Duro Olowu is a Nigerian born British designer. In 1998 he opened his first boutique off  the Ledbury Road in Notting Hill with Elaine Golding, called Olowu Golding, where he showcased  his early designs  and Elaine Golding’s shoes. Then in 2004 he launched his womenswear label.  His  Spring-Summer 2005 Collection was an instant success and he was named New Designer of the Year at the British Fashion Awards, the only designer to receive the award prior to their first runway show. His empire line dress with flowing sleeves, dubbed the ‘Duro’ became a sensation, hailed ‘Dress of the Year’ by both American and British Vogue.

Duro Olowu punctuates designing with curating. He moves with ease between Fashion and  the Art worlds. Last year he guest curated Seeing at the Museum of Contemporary Art in Chicago, where he brought together over 300 works of art selected from public and private collections from around the Chicago area arranging them in thematic groups.

Previously in 2016 he curated ‘Making and Unmaking’ at the Camden Arts Centre in London. Mixing and placing works which included photographs, paintings, sculpture and fabrics. The exhibition was like wandering through his stream of consciousness. There was a sense of freedom, where seemingly unconnected work flowed from room to room in a kind of beautiful choreography. In the interview with Glen Ligon for the exhibition he explained, ‘…the process of discovery and experimentation is very empowering and that is what ‘Making and Unmaking’ is ultimately about’ .

Duro Olowu’s designs are a sophisticated  play of pattern, colour and cut, suffused with the influence of African textiles, with their symbolism and how they translate to the street fashion of a continent and then melded seamlessly with western couture to create designs that are both powerful and subtle at the same time.

The exhibition publications: Willi Smith: Street Couture, Alexandra Cunningham Cameron, Rizzoli Electa, 2020 and Duro Olowu: Seeing, Naomi Beckwith, Prestel, 2020  are on display in Chelsea Library during the month of October in the Costume and Fashion Collection.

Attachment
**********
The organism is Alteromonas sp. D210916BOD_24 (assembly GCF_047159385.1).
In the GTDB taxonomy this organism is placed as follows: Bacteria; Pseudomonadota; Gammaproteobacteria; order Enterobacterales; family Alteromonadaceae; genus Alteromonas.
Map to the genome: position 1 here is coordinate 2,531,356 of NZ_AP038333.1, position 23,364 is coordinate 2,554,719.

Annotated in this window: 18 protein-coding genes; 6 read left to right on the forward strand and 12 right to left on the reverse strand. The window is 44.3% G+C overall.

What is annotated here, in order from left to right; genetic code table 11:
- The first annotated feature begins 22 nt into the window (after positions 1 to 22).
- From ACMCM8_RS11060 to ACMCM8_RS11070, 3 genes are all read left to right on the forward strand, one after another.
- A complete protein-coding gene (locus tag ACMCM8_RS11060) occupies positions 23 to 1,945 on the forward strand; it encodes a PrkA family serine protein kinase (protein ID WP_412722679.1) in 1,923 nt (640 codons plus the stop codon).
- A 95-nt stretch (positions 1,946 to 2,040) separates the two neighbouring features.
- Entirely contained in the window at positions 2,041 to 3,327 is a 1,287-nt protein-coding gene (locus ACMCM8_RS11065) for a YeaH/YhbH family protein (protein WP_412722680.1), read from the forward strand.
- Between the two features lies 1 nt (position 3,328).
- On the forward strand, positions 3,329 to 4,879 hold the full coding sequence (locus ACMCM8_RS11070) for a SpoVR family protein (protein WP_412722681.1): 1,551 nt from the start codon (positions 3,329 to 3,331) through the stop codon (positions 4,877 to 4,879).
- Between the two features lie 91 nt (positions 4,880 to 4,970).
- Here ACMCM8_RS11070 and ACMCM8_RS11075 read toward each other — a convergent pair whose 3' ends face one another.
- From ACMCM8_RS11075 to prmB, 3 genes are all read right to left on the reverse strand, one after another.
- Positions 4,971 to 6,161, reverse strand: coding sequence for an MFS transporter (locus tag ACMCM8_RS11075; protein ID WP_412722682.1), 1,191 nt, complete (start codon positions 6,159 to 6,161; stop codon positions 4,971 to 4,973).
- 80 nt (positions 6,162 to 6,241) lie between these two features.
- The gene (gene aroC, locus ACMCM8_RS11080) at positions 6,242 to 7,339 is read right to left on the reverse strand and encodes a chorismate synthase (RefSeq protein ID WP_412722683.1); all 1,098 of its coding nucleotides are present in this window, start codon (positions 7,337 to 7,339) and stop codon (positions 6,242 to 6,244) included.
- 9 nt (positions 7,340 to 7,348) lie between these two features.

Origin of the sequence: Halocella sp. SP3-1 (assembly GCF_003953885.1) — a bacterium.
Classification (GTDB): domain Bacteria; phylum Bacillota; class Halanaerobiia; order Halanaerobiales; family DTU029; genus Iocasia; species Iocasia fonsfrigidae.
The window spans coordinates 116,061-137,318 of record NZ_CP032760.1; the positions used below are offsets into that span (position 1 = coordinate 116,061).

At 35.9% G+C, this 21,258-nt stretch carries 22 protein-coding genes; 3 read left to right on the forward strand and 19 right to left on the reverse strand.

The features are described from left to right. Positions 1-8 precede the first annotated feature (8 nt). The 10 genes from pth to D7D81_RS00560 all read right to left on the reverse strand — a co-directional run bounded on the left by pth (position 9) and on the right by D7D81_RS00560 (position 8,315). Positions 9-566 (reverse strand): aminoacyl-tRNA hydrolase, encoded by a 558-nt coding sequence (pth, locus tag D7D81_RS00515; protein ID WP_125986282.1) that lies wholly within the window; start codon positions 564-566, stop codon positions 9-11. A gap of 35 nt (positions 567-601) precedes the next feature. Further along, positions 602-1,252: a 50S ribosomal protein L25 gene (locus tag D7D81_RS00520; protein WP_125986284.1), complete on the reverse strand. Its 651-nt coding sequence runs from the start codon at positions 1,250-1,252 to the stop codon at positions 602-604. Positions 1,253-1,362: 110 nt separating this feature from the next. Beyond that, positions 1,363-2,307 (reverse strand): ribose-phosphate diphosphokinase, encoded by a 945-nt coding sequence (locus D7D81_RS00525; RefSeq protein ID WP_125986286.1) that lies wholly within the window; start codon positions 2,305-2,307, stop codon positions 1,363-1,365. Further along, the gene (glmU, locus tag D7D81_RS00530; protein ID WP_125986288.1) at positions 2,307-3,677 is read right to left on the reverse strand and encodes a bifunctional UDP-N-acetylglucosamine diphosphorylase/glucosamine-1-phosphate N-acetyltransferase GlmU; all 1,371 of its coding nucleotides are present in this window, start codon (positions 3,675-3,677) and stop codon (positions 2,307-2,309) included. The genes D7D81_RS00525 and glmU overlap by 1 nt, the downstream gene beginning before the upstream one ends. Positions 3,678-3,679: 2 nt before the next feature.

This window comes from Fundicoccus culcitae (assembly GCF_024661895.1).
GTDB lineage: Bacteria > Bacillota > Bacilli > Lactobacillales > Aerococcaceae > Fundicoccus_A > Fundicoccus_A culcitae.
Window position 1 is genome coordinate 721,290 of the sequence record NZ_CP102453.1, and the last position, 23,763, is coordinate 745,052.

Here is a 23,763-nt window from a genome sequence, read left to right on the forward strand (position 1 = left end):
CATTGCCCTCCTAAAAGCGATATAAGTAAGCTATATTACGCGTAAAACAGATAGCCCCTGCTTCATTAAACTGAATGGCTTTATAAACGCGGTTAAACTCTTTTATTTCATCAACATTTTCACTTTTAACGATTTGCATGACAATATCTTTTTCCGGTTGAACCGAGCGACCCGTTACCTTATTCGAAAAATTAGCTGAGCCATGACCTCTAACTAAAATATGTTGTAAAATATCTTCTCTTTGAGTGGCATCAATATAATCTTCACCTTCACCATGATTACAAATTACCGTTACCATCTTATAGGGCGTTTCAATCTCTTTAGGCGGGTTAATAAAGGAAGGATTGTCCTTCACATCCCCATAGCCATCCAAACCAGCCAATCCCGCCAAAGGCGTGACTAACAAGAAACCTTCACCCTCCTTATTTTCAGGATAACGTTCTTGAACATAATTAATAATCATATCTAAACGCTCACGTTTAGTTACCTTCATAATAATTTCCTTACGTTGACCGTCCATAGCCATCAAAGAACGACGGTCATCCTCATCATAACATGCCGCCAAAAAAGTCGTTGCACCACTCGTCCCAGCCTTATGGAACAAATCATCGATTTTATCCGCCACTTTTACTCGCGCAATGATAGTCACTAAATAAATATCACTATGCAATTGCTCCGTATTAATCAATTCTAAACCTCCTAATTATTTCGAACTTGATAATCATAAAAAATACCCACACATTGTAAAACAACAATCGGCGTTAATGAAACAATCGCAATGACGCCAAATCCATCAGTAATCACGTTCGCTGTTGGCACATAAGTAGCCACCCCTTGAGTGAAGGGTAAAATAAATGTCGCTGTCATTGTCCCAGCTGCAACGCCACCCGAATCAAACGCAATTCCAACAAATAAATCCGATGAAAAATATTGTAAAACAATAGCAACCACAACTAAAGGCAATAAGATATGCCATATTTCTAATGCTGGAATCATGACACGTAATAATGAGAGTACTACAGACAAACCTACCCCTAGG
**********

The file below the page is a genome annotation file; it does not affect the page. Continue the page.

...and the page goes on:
For further information on Willi Smith, the Willi Smith Community Archive created inconjunction with Cooper Hewitt Smithsonian Design Museum gives personal accounts and insights into the designer by people who knew and worked with him. https://willismitharchive.cargo.site/

You can also listen to Duro Olowu in conversation with Valerie Steele, fashion historian, who also curates  Bloomsbury Fashion Central’s fashion photograhphy archive. The conversation is from the Series: at home: Artists in Conversation, Yale Centre for British Art.  https://youtu.be/71ZdF_YVVbQ

Nadia, Chelsea Library.

Black History Month: Black Journalists

The inaugural issue of the first ever African American newspaper, Freedom’s Journal, appeared in March 1827.  Its stirring front-page editorial stated “Too long have others spoken for us. Too long has the public been deceived by misrepresentations”, encapsulating the truth that the experiences, needs and ideas of black people could only be expressed through the voices, pens and printing presses of black people. Black journalism has a fascinating and illustrious history, through which a rich tradition of brilliant minds sought to wrest the narrative of black experience from the dominant white commentators, fight the battle against racism and advance the cause of liberation.

As the earliest journalists recognised, no war could be waged – whether against the slave trade, which would continue for another four decades after the birth of Freedom’s Journal, or against lynching, the deprivation of civil rights, racist miscarriages of justice, institutional racism in the criminal justice system, government, and society generally – without a press created by and for black people. Newspapers were the way for individuals and communities to communicate with each other and challenge the racist misinformation that distorted the reality they knew.
Campaigns of huge political importance were carried out through their pages, debates shaped, and injustice exposed. They also fulfilled people’s need for entertainment and leisure at a time when black people could only find themselves depicted in stereotypical caricatures in white media. In this month’s display of books from our Special Collection of Biographies at Kensington Central Library, we mark Black History Month by looking at the stories of some of the most fascinating figures in black journalism.

Picture one

Some of the biggest names in 20th century black literature, whose stories can be found in our collection, worked as journalists – the poet Langston Hughes was a columnist for Abbott’s Chicago Defender (see below), and the novelist Zora Neale Hurston [pic 1] was also a reporter (one of her most famous pieces of journalism was her reporting of the 1952 trial in Florida of Ruby McCollum, the black woman convicted of murdering the white doctor and “pillar of the community” who abused her over many years).